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Subsidence: How Deep Can It Go

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Subsidence: How deep can it go

The great state of California is made up of eleven geomorphic provinces. The area known as The Great Valley is popular for its own uniqueness. In the south of The Great Valley lies the San Joaquin Valley of California. The Valley is known for various amounts of agriculture production. In addition, the San Joaquin Valley is crucial in petroleum production and ground water pumping in the United Sates. The drilling that we know today has been taking place for decades. With The San Joaquin Valley producing millions of barrels of oils each year and continuous water pumping, drilling and pumping typically takes place twenty-four-seven, three hundred sixty-five days a year. The finding and extracting of petroleum oil and useable water is a multimillion dollar industry, but at what cost?

What is Subsidence

Subsidence is defined as the gradual caving in or sinking of an area of land (Merriam-Webster). Across American we see subsidence occurring in over 17,000 square miles in forty-five states (water.usgs.gov). More than likely, it is hard for most people to see the occurrence of subsidence. Unlike a sinkhole, subsidence casually sinks the ground over a vast and large area.

Oil Versus Water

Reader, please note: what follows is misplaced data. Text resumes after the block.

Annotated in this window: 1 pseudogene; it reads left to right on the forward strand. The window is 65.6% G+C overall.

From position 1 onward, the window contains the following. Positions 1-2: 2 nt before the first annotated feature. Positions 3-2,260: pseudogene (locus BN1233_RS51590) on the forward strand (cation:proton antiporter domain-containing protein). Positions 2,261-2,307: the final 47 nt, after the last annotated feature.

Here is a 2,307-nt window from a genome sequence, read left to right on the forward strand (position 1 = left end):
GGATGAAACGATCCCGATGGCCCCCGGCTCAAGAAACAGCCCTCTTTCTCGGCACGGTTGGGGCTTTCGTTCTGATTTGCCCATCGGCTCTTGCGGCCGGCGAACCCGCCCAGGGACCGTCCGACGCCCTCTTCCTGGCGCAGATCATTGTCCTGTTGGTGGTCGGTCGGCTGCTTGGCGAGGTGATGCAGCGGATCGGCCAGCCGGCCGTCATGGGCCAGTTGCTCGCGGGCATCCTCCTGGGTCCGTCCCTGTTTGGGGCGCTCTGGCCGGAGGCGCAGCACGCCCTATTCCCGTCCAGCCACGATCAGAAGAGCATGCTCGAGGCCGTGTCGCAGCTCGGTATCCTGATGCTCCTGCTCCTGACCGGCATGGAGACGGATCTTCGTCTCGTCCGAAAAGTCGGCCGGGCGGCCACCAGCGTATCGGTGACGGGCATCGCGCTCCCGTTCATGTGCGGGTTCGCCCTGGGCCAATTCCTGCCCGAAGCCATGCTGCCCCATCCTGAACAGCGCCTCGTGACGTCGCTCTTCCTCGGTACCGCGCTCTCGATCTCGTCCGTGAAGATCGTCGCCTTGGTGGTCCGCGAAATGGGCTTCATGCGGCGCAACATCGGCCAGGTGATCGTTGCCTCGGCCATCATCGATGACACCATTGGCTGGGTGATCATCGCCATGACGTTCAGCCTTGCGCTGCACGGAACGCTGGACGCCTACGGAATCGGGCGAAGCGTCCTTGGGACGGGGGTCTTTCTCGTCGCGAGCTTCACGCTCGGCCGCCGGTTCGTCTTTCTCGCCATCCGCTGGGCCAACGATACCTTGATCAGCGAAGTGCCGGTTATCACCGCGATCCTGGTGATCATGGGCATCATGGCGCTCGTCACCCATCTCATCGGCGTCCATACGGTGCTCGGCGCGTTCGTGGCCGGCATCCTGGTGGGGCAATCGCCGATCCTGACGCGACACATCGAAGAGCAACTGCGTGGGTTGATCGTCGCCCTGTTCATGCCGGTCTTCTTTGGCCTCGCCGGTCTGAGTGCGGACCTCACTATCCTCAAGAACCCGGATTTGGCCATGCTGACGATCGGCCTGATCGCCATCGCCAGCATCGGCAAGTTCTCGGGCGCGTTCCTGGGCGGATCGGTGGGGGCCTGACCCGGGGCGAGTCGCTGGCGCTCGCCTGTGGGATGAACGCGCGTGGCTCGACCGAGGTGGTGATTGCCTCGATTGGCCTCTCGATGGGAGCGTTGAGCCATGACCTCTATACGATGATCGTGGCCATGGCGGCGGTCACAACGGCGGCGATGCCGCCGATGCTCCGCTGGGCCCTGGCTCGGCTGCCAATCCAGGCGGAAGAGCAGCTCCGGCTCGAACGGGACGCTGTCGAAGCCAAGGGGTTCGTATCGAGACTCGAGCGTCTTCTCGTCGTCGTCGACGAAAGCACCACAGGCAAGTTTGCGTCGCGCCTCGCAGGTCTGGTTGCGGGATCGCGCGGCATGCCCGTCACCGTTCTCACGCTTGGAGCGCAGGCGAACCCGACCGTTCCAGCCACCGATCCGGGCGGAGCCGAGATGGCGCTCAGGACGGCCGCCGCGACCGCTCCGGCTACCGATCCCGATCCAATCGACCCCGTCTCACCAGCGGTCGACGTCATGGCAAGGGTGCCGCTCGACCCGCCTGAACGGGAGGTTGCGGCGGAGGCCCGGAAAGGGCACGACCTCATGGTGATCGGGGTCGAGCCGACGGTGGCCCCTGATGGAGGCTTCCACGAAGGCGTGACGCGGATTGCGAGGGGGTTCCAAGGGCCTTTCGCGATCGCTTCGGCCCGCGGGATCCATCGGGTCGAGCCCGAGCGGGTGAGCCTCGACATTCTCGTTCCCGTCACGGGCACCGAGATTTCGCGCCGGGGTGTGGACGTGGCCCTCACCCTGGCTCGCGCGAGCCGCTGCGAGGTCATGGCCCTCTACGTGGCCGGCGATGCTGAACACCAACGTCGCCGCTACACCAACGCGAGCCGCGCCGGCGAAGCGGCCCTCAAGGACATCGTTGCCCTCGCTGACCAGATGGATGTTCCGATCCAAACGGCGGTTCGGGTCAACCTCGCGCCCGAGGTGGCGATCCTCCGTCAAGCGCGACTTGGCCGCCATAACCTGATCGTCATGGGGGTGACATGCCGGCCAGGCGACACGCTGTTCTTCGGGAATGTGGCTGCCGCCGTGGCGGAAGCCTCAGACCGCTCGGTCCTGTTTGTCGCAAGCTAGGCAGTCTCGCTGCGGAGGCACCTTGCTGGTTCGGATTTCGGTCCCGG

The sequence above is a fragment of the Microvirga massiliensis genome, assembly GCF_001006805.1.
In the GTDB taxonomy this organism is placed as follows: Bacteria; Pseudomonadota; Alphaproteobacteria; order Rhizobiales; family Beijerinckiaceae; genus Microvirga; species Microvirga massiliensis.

When oil is pumped, it is important to remember that is comes from “tiny pores within rock up to only about three miles deep in the Earth’s hugely dense crust” (Moss). Because of shallow depths, there is a lot of pressure in the dense crust, thus pushing water in to the tiny holes made from oil extracting, which keeps the ground relatively equal, preventing any serious change in the ground levels. On the opposite, water that is pumped typically dependent upon the water table, but usually lie much deeper than oil and gas. There are several issues that revolve around ground water drilling and pumping. The first issue, is that anyone can pump for ground water. As long as a person is either pumping on their own land or has authority to pump on someone else’s land, there is no restriction on ground water drilling, which leads to over pumping from so many people. As a result of this issue, is the the fact that the California’s grounds cannot account for all the emptiness being created from extracting so much ground water, especially when in a drought, there is not much water refilling the cavities created. There has to be a solution the problems than can and will result from over drilling and pumping.

Solutions to Subsidence

The first and most likely easiest way is for the State of California to establish laws that monitor and prevent ground water drilling, similar to oil drilling laws. The common welfare of the grounds should be a priority because damage cannot always be undone and patrons need to be considerate of the earth and be informed.

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